tv Senators Speak Out on FBI Directors Firing CSPAN May 10, 2017 1:29pm-3:30pm EDT
a senator: mr. president. the presiding officer: the senator from maryland. mr. cardin: thank you, mr. president. i would ask unanimous consent that the quorum call be dispensed with. the presiding officer: without objection. mr. cardin: mr. president, i was to say the least shocked last night when i heard that president trump dismissed f.b.i. director comey from his position
as the director of the f.b.i. to me, this decision by president trump crossed the line. i have looked at and tried to understand what was going through the president's mind at the time he dismissed mr. comey, and it's clear he had memorandums written by the department of justice that were released at the time, but there is also a clear indication that president trump was considering this decision for over a week, that after he had reached the decision to fire mr. comey, he needed grounds from the department of justice, and that information was supplied to mr. trump for his decisionmaking. this was mr. trump's decision.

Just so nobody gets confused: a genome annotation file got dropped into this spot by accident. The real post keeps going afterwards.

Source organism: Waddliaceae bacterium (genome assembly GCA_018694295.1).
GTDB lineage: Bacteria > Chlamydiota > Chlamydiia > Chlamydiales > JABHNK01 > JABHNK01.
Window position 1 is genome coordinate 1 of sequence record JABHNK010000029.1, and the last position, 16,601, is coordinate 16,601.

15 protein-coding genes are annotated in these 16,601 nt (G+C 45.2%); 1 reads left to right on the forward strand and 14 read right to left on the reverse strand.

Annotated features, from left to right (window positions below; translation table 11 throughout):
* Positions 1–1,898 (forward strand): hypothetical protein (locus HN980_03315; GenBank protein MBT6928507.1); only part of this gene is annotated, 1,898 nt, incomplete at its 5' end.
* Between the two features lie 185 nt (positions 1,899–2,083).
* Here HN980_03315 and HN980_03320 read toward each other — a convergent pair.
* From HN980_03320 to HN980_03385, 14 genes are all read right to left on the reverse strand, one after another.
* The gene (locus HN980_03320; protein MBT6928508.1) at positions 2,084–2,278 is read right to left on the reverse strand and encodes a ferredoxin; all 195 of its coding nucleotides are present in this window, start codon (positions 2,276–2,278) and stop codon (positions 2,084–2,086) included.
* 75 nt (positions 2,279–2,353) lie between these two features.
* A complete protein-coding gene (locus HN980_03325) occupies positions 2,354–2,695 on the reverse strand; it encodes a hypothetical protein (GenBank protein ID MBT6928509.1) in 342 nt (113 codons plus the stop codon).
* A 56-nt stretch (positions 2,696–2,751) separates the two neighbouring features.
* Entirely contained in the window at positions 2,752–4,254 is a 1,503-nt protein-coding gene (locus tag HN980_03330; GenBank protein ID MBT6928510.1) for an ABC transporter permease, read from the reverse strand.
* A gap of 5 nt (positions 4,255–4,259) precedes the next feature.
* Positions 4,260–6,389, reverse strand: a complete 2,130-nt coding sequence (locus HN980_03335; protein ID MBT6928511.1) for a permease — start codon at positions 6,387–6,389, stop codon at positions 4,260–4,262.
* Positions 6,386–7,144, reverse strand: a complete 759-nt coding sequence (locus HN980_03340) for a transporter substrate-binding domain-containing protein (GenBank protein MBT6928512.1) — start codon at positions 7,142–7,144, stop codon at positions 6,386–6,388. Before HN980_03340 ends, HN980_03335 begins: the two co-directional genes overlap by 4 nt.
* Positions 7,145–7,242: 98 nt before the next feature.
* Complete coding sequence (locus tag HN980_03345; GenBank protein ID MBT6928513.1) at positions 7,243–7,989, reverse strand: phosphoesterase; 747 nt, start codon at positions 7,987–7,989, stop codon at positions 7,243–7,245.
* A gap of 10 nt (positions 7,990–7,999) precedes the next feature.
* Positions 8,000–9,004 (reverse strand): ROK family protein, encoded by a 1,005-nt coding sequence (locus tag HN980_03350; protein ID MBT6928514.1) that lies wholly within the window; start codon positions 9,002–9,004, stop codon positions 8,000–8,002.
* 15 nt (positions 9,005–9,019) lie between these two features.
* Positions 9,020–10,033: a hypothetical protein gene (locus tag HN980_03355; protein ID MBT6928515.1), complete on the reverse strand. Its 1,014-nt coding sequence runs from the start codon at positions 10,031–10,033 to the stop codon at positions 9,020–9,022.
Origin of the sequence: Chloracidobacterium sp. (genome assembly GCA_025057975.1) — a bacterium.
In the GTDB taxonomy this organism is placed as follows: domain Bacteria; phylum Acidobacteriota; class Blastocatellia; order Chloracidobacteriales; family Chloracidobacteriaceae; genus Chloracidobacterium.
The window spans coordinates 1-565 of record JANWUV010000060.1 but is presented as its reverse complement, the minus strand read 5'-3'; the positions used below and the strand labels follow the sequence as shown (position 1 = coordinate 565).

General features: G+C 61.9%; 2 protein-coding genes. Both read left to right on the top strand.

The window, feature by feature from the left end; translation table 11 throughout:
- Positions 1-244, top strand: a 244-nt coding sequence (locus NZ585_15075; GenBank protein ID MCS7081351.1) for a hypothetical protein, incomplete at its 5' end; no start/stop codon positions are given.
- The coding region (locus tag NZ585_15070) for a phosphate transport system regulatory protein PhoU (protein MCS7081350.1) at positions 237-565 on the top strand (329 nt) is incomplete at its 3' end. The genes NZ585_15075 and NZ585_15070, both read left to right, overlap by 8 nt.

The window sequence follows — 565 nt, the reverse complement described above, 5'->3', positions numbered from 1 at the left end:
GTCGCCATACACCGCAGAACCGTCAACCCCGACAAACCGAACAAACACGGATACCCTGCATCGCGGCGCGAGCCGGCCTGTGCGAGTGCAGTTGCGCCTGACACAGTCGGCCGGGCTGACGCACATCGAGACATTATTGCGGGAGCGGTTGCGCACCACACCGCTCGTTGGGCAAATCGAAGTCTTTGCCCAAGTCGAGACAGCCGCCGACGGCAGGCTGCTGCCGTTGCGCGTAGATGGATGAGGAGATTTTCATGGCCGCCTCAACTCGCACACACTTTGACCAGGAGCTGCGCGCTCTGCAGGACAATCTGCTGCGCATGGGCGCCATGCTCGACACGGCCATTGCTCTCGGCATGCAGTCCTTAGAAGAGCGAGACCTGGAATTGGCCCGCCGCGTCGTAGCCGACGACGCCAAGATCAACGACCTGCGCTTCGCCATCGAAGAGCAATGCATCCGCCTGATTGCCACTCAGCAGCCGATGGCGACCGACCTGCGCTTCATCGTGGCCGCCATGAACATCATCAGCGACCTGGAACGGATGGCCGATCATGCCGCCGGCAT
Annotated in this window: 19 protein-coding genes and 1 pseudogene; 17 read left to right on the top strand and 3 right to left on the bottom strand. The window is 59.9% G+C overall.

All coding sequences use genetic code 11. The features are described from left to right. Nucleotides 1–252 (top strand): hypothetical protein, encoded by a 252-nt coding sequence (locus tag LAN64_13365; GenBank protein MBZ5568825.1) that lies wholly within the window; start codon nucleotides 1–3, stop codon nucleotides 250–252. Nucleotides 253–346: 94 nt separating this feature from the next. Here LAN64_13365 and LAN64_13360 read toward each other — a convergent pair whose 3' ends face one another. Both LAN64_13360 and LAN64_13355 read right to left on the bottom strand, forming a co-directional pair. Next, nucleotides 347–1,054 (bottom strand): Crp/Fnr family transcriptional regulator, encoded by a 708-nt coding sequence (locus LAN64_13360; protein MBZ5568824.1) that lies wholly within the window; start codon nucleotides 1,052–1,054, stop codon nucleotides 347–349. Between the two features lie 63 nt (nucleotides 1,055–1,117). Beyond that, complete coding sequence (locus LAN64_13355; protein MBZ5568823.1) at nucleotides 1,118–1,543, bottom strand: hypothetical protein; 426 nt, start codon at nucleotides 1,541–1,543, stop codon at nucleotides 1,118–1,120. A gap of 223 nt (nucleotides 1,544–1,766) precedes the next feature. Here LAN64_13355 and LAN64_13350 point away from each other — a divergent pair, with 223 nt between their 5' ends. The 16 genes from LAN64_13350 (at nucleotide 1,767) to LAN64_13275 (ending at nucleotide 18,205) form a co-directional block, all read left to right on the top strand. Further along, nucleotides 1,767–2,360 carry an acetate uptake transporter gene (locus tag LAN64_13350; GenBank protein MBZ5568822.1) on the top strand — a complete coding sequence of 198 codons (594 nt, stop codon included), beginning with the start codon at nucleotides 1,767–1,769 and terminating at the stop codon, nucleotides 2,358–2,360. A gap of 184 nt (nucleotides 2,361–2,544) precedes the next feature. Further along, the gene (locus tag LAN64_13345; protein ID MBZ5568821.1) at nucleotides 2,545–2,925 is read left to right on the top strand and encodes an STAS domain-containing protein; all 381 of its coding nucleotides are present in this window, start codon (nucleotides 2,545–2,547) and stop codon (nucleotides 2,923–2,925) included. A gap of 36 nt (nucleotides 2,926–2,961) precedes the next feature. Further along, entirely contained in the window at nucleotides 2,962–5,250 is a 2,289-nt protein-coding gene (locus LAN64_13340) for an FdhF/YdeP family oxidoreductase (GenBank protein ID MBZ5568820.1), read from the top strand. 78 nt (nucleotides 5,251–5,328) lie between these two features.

at the time he dismissed mr. comey, president trump's associates were involved in the investigation being done by the department of justice. this is a criminal investigation being done by the department of justice because of russia's interference in the united states election system that involved associates of mr. trump. we don't know where that investigation is going, we don't. but we do know now that the president of the united states has compromised the ability of that investigation by firing mr. that should not happen in american politics. no one, no one is above the law. and the timing of the firing of mr. comey is extremely suspicious. if the president was really concerned about the f.b.i.'s --